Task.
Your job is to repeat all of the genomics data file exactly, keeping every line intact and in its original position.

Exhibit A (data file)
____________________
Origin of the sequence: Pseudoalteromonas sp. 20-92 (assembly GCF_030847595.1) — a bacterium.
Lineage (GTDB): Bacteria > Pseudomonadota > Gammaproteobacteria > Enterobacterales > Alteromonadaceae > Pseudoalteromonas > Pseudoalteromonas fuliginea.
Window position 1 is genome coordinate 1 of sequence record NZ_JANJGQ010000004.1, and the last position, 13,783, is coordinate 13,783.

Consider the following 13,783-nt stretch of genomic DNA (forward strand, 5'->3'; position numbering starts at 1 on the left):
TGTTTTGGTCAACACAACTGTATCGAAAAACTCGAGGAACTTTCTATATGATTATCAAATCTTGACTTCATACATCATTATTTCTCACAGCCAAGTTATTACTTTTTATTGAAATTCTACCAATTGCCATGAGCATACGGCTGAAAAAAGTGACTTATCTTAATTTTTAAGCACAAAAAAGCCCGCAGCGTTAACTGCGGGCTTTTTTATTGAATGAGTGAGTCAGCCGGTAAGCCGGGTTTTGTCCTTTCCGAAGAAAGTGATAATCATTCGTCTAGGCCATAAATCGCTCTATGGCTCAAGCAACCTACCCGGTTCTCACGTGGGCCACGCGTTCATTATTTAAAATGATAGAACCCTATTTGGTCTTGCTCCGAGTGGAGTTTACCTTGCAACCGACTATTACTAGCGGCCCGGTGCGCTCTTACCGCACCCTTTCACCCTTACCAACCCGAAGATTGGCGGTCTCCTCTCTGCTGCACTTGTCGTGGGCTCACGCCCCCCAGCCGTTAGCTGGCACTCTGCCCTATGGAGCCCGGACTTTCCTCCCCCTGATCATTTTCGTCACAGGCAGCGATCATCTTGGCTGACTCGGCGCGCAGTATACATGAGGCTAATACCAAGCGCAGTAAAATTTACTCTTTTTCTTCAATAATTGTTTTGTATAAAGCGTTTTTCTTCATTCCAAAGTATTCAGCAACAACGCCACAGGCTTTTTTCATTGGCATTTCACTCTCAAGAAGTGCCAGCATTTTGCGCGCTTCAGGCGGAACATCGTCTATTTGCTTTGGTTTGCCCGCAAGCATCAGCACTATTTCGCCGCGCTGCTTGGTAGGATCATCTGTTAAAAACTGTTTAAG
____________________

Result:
Origin of the sequence: Pseudoalteromonas sp. 20-92 (assembly GCF_030847595.1) — a bacterium.
Lineage (GTDB): Bacteria > Pseudomonadota > Gammaproteobacteria > Enterobacterales > Alteromonadaceae > Pseudoalteromonas > Pseudoalteromonas fuliginea.
Window position 1 is genome coordinate 1 of sequence record NZ_JANJGQ010000004.1, and the last position, 13,783, is coordinate 13,783.

Consider the following 13,783-nt stretch of genomic DNA (forward strand, 5'->3'; position numbering starts at 1 on the left):
TGTTTTGGTCAACACAACTGTATCGAAAAACTCGAGGAACTTTCTATATGATTATCAAATCTTGACTTCATACATCATTATTTCTCACAGCCAAGTTATTACTTTTTATTGAAATTCTACCAATTGCCATGAGCATACGGCTGAAAAAAGTGACTTATCTTAATTTTTAAGCACAAAAAAGCCCGCAGCGTTAACTGCGGGCTTTTTTATTGAATGAGTGAGTCAGCCGGTAAGCCGGGTTTTGTCCTTTCCGAAGAAAGTGATAATCATTCGTCTAGGCCATAAATCGCTCTATGGCTCAAGCAACCTACCCGGTTCTCACGTGGGCCACGCGTTCATTATTTAAAATGATAGAACCCTATTTGGTCTTGCTCCGAGTGGAGTTTACCTTGCAACCGACTATTACTAGCGGCCCGGTGCGCTCTTACCGCACCCTTTCACCCTTACCAACCCGAAGATTGGCGGTCTCCTCTCTGCTGCACTTGTCGTGGGCTCACGCCCCCCAGCCGTTAGCTGGCACTCTGCCCTATGGAGCCCGGACTTTCCTCCCCCTGATCATTTTCGTCACAGGCAGCGATCATCTTGGCTGACTCGGCGCGCAGTATACATGAGGCTAATACCAAGCGCAGTAAAATTTACTCTTTTTCTTCAATAATTGTTTTGTATAAAGCGTTTTTCTTCATTCCAAAGTATTCAGCAACAACGCCACAGGCTTTTTTCATTGGCATTTCACTCTCAAGAAGTGCCAGCATTTTGCGCGCTTCAGGCGGAACATCGTCTATTTGCTTTGGTTTGCCCGCAAGCATCAGCACTATTTCGCCGCGCTGCTTGGTAGGATCATCTGTTAAAAACTGTTTAAG